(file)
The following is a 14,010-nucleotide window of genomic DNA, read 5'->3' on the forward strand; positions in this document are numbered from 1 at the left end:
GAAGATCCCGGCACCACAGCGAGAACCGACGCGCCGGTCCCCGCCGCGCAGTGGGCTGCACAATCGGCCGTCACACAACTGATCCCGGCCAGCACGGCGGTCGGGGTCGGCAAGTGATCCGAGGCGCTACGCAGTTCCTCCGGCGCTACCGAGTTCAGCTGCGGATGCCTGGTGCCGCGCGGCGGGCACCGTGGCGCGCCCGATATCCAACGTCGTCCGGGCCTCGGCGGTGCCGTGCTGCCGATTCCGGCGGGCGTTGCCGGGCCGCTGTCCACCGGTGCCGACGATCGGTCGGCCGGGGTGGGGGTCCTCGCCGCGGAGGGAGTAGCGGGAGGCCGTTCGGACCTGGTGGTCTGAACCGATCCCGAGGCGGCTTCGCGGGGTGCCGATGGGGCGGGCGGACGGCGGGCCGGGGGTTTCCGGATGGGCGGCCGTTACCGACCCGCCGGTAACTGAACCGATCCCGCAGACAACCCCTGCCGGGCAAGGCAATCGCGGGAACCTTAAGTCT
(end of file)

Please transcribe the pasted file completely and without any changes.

The following is a 14,010-nucleotide window of genomic DNA, read 5'->3' on the forward strand; positions in this document are numbered from 1 at the left end:
GAAGATCCCGGCACCACAGCGAGAACCGACGCGCCGGTCCCCGCCGCGCAGTGGGCTGCACAATCGGCCGTCACACAACTGATCCCGGCCAGCACGGCGGTCGGGGTCGGCAAGTGATCCGAGGCGCTACGCAGTTCCTCCGGCGCTACCGAGTTCAGCTGCGGATGCCTGGTGCCGCGCGGCGGGCACCGTGGCGCGCCCGATATCCAACGTCGTCCGGGCCTCGGCGGTGCCGTGCTGCCGATTCCGGCGGGCGTTGCCGGGCCGCTGTCCACCGGTGCCGACGATCGGTCGGCCGGGGTGGGGGTCCTCGCCGCGGAGGGAGTAGCGGGAGGCCGTTCGGACCTGGTGGTCTGAACCGATCCCGAGGCGGCTTCGCGGGGTGCCGATGGGGCGGGCGGACGGCGGGCCGGGGGTTTCCGGATGGGCGGCCGTTACCGACCCGCCGGTAACTGAACCGATCCCGCAGACAACCCCTGCCGGGCAAGGCAATCGCGGGAACCTTAAGTCT